This elevated taxi system promises to do Noida-Gurgaon in half an hour

NAVADHA PANDEY DEBABRATA DAS New Delhi | Updated on February 25, 2015 Published on February 25, 2015

SkyTran graphical reprsentation.jpg

Jerry Sanders

NASA partner SkyTran wants to build two pilot projects in India to prove tech

With increasing urban congestion, travelling to work has become a hassle in cities. But what if you could escape the road traffic and whiz to work in an elevated driverless pod? Sounds futuristic?

SkyTran, a  NASA partner based in California, aims to make urban mobility smoother through a network of elevated guideways in the sky. This automated rapid transit system consists of lightweight, two-person vehicles suspended from magnetic levitation tracks. Passengers can hop into a pod and dial the number of a station they want to go to.

Lightweight structure

The vehicles are made of composites of carbon fibre, while aluminium is used for the point of contact between the structure and the pod.

Says Jerry Sanders, CEO and Chairman, SkyTran: “Our lives have changed in medicine, technology etc. But in transportation, we are moving slower today than we did in 1950 because of excessive road traffic.”

Interestingly, a few years ago, the company was in talks with Narendra Modi, then Chief Minister of Gujarat, for a pilot 5-km stretch in Ahmedabad, which did not work out. Today SkyTran is in advanced stages of talks with the Bihar and Kerala Governments for projects.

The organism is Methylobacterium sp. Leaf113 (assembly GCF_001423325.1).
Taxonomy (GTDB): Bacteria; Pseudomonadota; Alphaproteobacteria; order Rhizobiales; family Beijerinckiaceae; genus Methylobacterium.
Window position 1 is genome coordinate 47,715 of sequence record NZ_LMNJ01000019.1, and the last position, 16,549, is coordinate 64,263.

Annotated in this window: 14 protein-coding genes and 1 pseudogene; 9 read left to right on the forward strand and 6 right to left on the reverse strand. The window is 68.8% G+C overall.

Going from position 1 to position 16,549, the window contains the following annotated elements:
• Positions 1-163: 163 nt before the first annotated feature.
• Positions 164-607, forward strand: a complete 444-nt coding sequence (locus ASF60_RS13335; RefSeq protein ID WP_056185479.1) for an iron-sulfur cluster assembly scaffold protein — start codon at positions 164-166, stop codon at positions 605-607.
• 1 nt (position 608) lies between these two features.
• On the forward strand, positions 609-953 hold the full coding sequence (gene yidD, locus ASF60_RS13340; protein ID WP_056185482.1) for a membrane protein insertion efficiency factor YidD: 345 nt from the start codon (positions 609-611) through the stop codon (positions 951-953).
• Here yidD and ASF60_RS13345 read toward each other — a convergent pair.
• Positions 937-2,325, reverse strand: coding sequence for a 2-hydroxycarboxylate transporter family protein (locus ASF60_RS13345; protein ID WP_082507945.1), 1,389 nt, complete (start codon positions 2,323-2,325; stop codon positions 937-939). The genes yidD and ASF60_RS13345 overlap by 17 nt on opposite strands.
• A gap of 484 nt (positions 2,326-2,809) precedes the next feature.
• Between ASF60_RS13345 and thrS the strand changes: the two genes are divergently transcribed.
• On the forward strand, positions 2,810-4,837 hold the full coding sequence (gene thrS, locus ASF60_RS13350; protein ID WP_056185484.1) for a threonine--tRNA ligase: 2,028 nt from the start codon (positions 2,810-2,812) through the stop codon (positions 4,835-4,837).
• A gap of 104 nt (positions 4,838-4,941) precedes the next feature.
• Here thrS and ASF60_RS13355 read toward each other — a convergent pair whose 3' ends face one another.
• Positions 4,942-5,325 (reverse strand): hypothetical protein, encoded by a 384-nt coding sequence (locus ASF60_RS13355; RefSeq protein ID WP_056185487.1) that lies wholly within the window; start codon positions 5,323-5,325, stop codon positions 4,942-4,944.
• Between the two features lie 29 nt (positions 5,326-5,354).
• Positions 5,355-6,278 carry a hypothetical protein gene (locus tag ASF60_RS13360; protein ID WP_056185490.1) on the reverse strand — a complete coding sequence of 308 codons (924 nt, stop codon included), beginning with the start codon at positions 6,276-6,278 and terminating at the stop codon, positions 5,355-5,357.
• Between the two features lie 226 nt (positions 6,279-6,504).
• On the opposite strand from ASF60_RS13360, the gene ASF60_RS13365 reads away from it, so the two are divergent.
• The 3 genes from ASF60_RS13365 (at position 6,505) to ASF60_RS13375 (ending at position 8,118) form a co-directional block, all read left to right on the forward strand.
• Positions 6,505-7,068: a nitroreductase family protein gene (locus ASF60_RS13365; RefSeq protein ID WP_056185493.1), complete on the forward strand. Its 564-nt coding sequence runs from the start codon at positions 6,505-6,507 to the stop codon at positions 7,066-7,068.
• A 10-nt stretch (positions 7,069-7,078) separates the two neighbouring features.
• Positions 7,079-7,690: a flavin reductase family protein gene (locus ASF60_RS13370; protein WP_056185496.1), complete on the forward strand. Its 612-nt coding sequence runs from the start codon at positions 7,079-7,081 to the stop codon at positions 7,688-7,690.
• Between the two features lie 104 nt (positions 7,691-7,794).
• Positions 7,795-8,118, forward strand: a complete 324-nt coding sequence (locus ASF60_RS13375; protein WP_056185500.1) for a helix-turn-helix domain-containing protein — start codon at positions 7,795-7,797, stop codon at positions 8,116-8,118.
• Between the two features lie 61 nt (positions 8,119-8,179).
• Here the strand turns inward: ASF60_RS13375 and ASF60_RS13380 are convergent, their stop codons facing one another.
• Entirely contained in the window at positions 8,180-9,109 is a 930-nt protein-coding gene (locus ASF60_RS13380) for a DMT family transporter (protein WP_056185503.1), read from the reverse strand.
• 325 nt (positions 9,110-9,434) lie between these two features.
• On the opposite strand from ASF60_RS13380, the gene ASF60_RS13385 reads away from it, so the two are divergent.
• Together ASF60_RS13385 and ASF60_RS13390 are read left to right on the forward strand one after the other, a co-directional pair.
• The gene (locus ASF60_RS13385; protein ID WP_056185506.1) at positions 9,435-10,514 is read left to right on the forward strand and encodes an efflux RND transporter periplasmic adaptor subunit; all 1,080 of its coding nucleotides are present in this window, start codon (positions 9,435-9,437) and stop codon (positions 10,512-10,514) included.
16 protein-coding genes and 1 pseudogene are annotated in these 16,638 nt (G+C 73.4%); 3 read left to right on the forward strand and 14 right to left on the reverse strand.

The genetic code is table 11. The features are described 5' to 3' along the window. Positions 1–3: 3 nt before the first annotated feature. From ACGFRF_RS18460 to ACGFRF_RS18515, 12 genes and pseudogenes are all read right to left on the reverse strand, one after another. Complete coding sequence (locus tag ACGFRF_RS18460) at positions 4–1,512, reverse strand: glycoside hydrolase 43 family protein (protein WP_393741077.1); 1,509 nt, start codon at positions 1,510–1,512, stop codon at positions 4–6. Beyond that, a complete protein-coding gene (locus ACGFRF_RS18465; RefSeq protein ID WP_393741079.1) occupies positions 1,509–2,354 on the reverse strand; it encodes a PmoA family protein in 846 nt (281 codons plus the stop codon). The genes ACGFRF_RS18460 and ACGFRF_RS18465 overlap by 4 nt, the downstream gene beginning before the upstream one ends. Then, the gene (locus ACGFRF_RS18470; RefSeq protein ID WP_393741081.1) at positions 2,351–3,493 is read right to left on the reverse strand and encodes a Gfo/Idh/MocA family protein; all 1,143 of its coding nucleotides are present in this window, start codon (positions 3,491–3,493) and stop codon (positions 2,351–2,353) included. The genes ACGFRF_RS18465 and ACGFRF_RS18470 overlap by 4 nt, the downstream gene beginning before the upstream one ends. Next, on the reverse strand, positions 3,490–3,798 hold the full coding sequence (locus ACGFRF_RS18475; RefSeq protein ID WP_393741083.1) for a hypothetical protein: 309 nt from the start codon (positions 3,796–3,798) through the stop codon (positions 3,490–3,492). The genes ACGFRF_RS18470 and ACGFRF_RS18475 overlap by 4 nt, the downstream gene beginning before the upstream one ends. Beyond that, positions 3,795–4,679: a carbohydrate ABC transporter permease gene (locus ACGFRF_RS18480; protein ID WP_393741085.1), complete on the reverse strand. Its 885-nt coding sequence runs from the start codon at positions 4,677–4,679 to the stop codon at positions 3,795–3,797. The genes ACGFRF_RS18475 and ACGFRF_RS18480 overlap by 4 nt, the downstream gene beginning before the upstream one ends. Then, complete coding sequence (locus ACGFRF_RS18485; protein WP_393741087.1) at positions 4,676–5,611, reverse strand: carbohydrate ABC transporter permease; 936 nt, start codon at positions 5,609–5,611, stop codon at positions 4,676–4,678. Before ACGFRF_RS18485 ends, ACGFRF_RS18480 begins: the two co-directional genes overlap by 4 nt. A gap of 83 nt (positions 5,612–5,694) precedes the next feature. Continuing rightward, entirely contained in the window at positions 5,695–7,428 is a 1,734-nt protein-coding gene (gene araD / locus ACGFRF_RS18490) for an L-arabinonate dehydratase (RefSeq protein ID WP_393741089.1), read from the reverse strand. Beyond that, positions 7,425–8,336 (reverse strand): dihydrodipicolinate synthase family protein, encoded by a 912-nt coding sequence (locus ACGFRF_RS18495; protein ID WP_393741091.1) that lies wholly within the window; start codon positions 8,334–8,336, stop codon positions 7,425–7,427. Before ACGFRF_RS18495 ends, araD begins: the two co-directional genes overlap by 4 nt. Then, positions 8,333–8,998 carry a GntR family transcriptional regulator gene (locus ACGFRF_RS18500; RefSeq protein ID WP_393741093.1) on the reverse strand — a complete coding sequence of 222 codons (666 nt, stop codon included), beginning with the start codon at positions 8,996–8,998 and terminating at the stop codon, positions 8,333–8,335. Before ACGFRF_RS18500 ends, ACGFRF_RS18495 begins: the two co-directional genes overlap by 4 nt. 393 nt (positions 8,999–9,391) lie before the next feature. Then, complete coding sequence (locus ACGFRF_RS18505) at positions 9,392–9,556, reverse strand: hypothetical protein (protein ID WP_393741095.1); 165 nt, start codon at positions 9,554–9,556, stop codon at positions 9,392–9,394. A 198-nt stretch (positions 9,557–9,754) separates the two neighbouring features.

“We have been in talks with transportation authorities in Kerala since two years and expect to get moving very soon. In Bihar, the Government is working on the Buddha circuit and we may look at a project there. But there may be some delay due to the upcoming elections,” he told BusinessLine.

Globally, it is working on projects in Israel and France. “The first phase of the Tel Aviv project will be up and running within 6-8 months. The Israeli Government is financing it and we have support from the aerospace company there for building the vehicles. Apart from this, a demonstration project is coming up at Charles De Gaulle airport in Paris,” said Sanders.

The success of the Tel Aviv project will help the company convince political leaders to test this form of transport.

But how does the company expect to be successful in India? Says Ankur Bhatnagar, Vice-President, SkyTran India: “We expect India to be one of our biggest markets as it faces acute transport problems.” The company is looking to partner with local companies that can invest and expand the market here.

Cheaper option

Bhatnagar believes SkyTran scores over any other means of transport. “It is super-fast, on demand, energy efficient and doesn’t have any stops in between. Compare it with Delhi Metro, 190 km built at a cost of ₹40,000 crore. SkyTran can, with half of that money, build a 500 km network across Delhi NCR and one can travel between extreme ends in just half an hour. The cost is ₹6-8 per pod, per kilometre.”

The infrastructure consists of metallic modular structures produced in factories and assembled at the site. A line can be rolled out within a couple of weeks, he added.

The biggest challenge for the company is the lack of political will. “It’s very difficult for new technology to break in as politicians get money from companies to keep the status quo,” said Sanders.

Published on February 25, 2015
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